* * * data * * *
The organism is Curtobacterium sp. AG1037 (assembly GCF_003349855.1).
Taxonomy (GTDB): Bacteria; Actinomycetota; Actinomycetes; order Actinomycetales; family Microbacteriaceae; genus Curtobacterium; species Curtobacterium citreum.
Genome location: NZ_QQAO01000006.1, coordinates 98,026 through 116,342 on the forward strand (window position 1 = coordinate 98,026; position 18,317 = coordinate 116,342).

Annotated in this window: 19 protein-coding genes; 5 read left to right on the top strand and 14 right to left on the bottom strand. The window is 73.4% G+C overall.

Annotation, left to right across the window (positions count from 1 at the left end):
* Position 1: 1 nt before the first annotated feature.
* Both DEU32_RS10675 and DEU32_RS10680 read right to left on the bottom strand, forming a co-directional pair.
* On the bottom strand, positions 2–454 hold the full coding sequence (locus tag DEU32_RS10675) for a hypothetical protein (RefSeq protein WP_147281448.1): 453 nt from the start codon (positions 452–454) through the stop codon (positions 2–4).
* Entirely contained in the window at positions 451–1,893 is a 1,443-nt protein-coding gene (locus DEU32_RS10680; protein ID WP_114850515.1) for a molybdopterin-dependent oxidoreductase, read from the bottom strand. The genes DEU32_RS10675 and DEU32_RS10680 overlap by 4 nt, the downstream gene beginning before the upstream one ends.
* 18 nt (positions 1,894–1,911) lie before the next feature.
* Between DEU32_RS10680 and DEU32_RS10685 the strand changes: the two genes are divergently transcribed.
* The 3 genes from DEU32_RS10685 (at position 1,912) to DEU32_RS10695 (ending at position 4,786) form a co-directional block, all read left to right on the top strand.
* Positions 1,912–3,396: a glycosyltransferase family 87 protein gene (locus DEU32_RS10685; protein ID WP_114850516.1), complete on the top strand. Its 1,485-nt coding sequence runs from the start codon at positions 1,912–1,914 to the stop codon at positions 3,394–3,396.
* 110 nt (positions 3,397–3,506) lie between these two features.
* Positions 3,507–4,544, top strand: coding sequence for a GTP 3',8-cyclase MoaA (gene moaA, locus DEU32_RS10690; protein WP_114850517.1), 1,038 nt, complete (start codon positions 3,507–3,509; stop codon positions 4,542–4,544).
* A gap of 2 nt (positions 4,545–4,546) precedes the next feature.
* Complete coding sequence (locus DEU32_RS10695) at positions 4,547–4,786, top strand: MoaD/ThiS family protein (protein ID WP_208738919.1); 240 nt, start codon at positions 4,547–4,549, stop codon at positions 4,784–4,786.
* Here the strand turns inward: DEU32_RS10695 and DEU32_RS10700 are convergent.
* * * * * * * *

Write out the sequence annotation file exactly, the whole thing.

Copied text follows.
The organism is Curtobacterium sp. AG1037 (assembly GCF_003349855.1).
Taxonomy (GTDB): Bacteria; Actinomycetota; Actinomycetes; order Actinomycetales; family Microbacteriaceae; genus Curtobacterium; species Curtobacterium citreum.
Genome location: NZ_QQAO01000006.1, coordinates 98,026 through 116,342 on the forward strand (window position 1 = coordinate 98,026; position 18,317 = coordinate 116,342).

Annotated in this window: 19 protein-coding genes; 5 read left to right on the top strand and 14 right to left on the bottom strand. The window is 73.4% G+C overall.

Annotation, left to right across the window (positions count from 1 at the left end):
* Position 1: 1 nt before the first annotated feature.
* Both DEU32_RS10675 and DEU32_RS10680 read right to left on the bottom strand, forming a co-directional pair.
* On the bottom strand, positions 2–454 hold the full coding sequence (locus tag DEU32_RS10675) for a hypothetical protein (RefSeq protein WP_147281448.1): 453 nt from the start codon (positions 452–454) through the stop codon (positions 2–4).
* Entirely contained in the window at positions 451–1,893 is a 1,443-nt protein-coding gene (locus DEU32_RS10680; protein ID WP_114850515.1) for a molybdopterin-dependent oxidoreductase, read from the bottom strand. The genes DEU32_RS10675 and DEU32_RS10680 overlap by 4 nt, the downstream gene beginning before the upstream one ends.
* 18 nt (positions 1,894–1,911) lie before the next feature.
* Between DEU32_RS10680 and DEU32_RS10685 the strand changes: the two genes are divergently transcribed.
* The 3 genes from DEU32_RS10685 (at position 1,912) to DEU32_RS10695 (ending at position 4,786) form a co-directional block, all read left to right on the top strand.
* Positions 1,912–3,396: a glycosyltransferase family 87 protein gene (locus DEU32_RS10685; protein ID WP_114850516.1), complete on the top strand. Its 1,485-nt coding sequence runs from the start codon at positions 1,912–1,914 to the stop codon at positions 3,394–3,396.
* 110 nt (positions 3,397–3,506) lie between these two features.
* Positions 3,507–4,544, top strand: coding sequence for a GTP 3',8-cyclase MoaA (gene moaA, locus DEU32_RS10690; protein WP_114850517.1), 1,038 nt, complete (start codon positions 3,507–3,509; stop codon positions 4,542–4,544).
* A gap of 2 nt (positions 4,545–4,546) precedes the next feature.
* Complete coding sequence (locus DEU32_RS10695) at positions 4,547–4,786, top strand: MoaD/ThiS family protein (protein ID WP_208738919.1); 240 nt, start codon at positions 4,547–4,549, stop codon at positions 4,784–4,786.
* Here the strand turns inward: DEU32_RS10695 and DEU32_RS10700 are convergent.